Now Obama has mouthed off about whether he can stop BP paying a dividend.

All in all I think we can only take this one way. America has had Presidents with whom we have enjoyed a ‘special relationship’ and Presidents who haven’t really cared. Now, for the first time since Suez, we have one with an open and visceral hatred of Britain.

There will be results from this. The new British Prime Minister will, I think, be forced, in a ‘phone call over the weekend, to tell the President to get off BP’s back. Otherwise Cameron will look weak, which he can’t afford to do. But our relationship, special or otherwise, goes further than BP. Afghanistan. Trident, where we virtually allow America to keep the keys. International Finance and the G8. The huge new embassy the Americans are hoping to build in London.

And if this unpopular, spiteful, Britain hating man is re-elected, this is going to carry on for years. Time for openness and a bit of hardball, Mr Cameron.

Holidaying in Italy (2): Travel Tips

Buses. Some people have the courage to travel on Italian buses, and some may even be exhilarated by the kidney shaking, centrifugally lurching ride they offer. You are not one of them. If you must travel on a bus, you are expected to enter through the door marked ‘no entry’. Do not set yourself up for ridicule from your fellow passengers by buying and stamping a ticket. If you are fortunate enough to get a seat never give it up to someone less fortunate because this causes fights.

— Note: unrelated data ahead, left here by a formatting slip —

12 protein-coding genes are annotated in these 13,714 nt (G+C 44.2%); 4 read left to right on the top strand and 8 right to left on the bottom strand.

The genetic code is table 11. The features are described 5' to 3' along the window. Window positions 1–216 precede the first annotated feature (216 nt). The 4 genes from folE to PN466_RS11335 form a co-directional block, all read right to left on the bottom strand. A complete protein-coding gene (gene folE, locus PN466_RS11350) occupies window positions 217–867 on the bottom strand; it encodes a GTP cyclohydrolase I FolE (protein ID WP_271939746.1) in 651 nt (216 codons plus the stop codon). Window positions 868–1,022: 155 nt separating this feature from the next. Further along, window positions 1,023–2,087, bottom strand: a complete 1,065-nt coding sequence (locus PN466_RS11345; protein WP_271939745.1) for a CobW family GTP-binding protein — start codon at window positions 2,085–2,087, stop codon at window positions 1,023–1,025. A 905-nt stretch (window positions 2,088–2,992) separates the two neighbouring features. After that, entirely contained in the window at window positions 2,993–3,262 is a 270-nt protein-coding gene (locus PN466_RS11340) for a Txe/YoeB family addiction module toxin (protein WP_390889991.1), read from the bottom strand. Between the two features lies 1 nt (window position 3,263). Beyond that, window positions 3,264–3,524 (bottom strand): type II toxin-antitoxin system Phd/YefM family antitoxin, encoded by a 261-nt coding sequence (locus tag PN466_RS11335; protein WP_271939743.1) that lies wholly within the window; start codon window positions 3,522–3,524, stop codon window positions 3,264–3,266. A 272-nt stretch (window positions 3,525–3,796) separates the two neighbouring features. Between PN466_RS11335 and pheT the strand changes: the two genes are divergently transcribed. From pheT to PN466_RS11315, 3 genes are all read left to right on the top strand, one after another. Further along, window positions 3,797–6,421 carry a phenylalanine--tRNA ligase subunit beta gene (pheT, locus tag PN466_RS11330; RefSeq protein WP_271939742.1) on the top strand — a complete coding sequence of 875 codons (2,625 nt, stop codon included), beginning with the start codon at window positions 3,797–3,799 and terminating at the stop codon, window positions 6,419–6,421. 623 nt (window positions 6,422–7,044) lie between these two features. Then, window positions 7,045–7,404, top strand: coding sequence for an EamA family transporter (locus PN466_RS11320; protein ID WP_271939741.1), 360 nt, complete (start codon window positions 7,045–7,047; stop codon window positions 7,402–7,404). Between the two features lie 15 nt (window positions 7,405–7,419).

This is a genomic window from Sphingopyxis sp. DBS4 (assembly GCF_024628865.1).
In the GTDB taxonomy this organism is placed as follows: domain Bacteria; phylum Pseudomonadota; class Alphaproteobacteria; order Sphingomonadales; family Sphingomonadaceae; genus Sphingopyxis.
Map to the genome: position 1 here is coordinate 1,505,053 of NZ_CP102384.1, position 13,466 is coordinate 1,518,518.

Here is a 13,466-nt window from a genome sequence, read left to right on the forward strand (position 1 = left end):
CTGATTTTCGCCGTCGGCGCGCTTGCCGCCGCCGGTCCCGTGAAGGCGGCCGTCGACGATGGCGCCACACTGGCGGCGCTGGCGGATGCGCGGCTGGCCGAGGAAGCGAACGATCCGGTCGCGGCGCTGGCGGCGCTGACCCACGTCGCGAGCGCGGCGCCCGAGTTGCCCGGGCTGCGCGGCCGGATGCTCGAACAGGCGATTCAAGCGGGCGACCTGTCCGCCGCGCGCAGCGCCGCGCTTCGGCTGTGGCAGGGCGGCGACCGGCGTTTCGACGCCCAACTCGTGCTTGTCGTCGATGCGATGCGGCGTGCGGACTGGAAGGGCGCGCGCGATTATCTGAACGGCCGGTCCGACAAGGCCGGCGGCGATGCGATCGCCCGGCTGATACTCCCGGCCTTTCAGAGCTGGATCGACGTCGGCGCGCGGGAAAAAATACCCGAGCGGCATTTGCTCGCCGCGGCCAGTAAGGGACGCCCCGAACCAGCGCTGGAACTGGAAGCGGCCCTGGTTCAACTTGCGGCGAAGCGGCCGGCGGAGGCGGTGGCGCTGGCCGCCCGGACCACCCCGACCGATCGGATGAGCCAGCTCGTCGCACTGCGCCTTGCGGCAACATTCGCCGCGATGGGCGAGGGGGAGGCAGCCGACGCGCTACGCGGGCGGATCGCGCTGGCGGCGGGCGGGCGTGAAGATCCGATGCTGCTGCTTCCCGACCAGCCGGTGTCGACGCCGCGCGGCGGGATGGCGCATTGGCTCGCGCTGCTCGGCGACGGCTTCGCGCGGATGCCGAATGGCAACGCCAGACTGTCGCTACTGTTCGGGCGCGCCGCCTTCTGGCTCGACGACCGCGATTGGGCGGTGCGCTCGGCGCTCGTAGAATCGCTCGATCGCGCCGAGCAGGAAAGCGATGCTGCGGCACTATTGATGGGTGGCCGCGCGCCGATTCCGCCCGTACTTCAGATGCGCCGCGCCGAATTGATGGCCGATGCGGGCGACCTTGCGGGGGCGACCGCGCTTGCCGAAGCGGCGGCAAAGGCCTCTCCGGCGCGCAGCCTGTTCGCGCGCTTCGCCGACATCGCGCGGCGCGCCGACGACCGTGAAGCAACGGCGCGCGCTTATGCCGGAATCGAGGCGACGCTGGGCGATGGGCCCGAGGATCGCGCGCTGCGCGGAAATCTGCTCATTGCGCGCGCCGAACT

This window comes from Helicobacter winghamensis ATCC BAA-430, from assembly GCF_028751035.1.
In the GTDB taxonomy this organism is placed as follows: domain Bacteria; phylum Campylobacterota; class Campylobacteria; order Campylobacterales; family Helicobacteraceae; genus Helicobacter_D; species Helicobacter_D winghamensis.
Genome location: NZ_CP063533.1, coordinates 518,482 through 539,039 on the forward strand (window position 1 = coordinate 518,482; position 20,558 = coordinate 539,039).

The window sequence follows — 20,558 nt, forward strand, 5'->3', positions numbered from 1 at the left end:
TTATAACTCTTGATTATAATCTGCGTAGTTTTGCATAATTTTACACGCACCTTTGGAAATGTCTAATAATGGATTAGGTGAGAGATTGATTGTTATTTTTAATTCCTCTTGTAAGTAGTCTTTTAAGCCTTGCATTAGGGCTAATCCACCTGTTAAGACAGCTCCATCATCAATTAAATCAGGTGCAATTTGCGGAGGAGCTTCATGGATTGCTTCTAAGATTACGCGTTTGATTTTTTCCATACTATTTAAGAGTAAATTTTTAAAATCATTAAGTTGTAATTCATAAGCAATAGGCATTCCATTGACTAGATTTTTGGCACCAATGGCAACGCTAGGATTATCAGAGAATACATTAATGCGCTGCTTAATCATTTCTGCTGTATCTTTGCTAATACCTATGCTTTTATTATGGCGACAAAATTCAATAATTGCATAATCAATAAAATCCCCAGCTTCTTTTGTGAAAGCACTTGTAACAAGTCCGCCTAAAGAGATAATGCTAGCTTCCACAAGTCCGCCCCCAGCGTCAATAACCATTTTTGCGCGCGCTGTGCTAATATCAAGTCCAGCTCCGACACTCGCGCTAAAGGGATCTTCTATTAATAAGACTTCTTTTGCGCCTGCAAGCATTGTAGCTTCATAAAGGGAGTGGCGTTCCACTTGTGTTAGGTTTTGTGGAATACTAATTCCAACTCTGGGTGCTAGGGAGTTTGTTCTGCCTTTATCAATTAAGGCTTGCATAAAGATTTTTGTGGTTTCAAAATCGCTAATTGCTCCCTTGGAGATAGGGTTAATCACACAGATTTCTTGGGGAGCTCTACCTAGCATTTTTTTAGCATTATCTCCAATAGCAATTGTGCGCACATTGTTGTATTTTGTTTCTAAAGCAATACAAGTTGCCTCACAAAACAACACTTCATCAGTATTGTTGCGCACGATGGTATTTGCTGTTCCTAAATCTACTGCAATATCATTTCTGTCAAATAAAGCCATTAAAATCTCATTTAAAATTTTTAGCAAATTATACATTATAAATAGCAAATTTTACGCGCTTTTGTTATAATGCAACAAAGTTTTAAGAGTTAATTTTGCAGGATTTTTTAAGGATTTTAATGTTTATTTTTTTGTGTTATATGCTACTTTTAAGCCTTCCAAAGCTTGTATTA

At the station: on some trains you have to book a seat, on others you don’t. Don’t expect the station staff to interrupt their busy day explaining. Don’t expect them to know which platform the train is leaving from, that’s your job. There is a timetable but you cannot have a copy because they have recently run out. Anyway why publish a timetable if the trains are going to be late?

Air Travel: flying Alitalia is regarded by some as a sport and by others as contributory negligence. You’re on holiday, so you’ve plenty of time to spare if the plane is late either taking off or landing. And what business is it of theirs where your baggage is?

Hire cars: the law requires you to carry the original document for the car at all times. The hire company will only give you a photocopy, so you are a criminal as soon as you set off. Don’t worry. Take a walk on the wild side. There are bigger horrors than this ahead of you.

Driving: Drive as the Italians do: repeat continuously ‘I am the only person on the road’. If you have an accident show equal outrage to the other party. The driver with the nicer car or more attractive girlfriend is innocent.

Michael Schumacher cuts corners, drives at high speed inches from the car in front, pulls sharply in front of other drivers, starts when the lights are red and doesn’t use indicators. Same with all good drivers.

All Italian cars are equipped with a handy mirror to get your hairstyle right while you are driving.

Holidaying in Italy

The tourist season is upon us and I am pleased to offer my guide to holidaying in one of the world's great tourist destinations..

Internet Access. Don’t be daft. Did the Emperor Tiberius have the internet? Did Bernini have WiFi access? This is Italy, not South Korea.

Everyone knows when the public holidays are, so there’s no need to publicise them. Everyone, that is, except you.

Italians do not work during August, which starts on July 15th and ends on September 15th.

Why would a restaurant open during the holiday period if the favoured customers are away?

Churches, shops and supermarkets close for lunch, usually between 1pm and 5pm. During this period have lunch yourself; if you can’t eat for four hours, do your best.